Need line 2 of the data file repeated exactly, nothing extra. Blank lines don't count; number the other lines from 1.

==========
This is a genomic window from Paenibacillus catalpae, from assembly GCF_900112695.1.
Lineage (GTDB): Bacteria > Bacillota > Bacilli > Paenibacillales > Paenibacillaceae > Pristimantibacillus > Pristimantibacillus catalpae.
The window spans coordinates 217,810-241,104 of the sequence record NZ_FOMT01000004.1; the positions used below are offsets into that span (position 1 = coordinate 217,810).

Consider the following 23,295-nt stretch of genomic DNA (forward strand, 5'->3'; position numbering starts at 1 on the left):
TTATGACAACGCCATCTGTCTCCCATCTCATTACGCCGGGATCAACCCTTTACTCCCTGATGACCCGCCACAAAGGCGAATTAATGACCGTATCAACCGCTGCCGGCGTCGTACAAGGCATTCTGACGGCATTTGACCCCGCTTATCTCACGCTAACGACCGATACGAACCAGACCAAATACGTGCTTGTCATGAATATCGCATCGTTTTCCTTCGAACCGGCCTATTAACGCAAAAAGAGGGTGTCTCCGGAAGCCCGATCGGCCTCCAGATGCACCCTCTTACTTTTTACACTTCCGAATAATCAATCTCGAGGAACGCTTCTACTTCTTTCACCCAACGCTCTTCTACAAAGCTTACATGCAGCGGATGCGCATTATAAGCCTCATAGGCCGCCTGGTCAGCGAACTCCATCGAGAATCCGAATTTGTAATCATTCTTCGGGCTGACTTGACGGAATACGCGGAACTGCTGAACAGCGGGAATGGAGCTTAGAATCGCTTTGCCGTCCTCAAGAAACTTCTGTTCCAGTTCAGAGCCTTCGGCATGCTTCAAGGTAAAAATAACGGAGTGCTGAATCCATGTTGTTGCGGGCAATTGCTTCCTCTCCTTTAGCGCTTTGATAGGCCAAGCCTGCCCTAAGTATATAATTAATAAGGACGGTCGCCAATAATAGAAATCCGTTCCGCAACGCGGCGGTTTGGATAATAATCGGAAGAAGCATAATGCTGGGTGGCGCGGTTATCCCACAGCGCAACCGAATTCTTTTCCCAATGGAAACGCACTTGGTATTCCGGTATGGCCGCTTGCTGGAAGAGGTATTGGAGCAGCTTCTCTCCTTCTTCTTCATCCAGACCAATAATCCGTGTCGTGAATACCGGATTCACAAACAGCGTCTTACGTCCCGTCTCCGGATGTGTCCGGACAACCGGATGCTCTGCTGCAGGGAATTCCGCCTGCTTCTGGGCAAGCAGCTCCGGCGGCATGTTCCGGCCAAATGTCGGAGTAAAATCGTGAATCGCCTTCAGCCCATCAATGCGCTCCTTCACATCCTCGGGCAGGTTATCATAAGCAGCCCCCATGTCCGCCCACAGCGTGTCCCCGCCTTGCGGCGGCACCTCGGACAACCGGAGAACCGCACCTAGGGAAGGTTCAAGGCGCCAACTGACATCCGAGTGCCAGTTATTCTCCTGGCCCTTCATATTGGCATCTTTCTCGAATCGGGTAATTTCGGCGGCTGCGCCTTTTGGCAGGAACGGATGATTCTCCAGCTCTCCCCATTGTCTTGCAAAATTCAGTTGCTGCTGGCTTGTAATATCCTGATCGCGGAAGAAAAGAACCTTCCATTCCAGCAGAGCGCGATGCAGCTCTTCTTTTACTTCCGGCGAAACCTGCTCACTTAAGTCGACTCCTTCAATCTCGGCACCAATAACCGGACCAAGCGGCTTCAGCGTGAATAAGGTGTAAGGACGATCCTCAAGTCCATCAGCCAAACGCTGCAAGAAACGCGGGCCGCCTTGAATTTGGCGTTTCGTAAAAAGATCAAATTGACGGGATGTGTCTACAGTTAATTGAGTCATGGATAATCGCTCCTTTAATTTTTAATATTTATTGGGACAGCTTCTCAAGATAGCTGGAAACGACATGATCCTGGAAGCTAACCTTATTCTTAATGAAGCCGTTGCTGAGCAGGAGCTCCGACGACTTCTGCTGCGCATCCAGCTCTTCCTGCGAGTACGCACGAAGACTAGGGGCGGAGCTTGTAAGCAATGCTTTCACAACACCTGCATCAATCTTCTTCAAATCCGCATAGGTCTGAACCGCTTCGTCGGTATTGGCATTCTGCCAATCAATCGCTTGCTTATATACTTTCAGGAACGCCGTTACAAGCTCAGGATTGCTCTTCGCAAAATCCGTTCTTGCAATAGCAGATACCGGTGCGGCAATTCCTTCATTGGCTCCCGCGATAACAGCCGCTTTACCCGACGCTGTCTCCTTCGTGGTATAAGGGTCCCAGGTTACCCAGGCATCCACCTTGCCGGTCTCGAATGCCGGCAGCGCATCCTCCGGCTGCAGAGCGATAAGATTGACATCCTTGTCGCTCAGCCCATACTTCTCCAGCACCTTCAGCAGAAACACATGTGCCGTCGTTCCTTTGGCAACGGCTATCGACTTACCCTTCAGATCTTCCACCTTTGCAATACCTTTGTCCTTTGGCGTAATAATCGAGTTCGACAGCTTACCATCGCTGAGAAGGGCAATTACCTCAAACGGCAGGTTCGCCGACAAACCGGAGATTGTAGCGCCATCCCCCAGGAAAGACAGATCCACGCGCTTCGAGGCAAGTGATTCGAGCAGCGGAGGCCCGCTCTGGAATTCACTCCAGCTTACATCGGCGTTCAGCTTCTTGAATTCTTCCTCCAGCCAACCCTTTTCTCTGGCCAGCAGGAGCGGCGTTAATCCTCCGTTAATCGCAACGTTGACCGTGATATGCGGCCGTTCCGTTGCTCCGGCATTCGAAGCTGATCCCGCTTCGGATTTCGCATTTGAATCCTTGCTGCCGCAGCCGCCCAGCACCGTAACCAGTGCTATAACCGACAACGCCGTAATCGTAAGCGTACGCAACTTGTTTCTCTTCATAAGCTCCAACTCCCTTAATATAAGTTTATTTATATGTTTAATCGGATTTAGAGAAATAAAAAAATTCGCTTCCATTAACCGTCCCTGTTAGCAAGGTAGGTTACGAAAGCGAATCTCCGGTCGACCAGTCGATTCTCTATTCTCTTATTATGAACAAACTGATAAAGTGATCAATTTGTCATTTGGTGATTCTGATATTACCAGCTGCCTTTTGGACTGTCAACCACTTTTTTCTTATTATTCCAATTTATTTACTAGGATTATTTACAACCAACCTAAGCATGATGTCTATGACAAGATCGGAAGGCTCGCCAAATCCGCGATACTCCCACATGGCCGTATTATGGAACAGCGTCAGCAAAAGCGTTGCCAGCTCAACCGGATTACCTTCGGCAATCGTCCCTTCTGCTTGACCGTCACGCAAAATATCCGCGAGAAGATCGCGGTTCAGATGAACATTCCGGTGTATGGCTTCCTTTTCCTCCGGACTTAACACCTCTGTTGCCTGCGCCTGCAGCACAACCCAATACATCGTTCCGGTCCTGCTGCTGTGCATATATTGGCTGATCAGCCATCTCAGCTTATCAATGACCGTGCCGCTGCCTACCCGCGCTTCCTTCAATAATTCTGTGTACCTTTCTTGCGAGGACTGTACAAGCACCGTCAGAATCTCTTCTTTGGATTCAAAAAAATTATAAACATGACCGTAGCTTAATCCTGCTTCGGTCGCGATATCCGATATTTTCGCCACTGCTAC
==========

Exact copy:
Lineage (GTDB): Bacteria > Bacillota > Bacilli > Paenibacillales > Paenibacillaceae > Pristimantibacillus > Pristimantibacillus catalpae.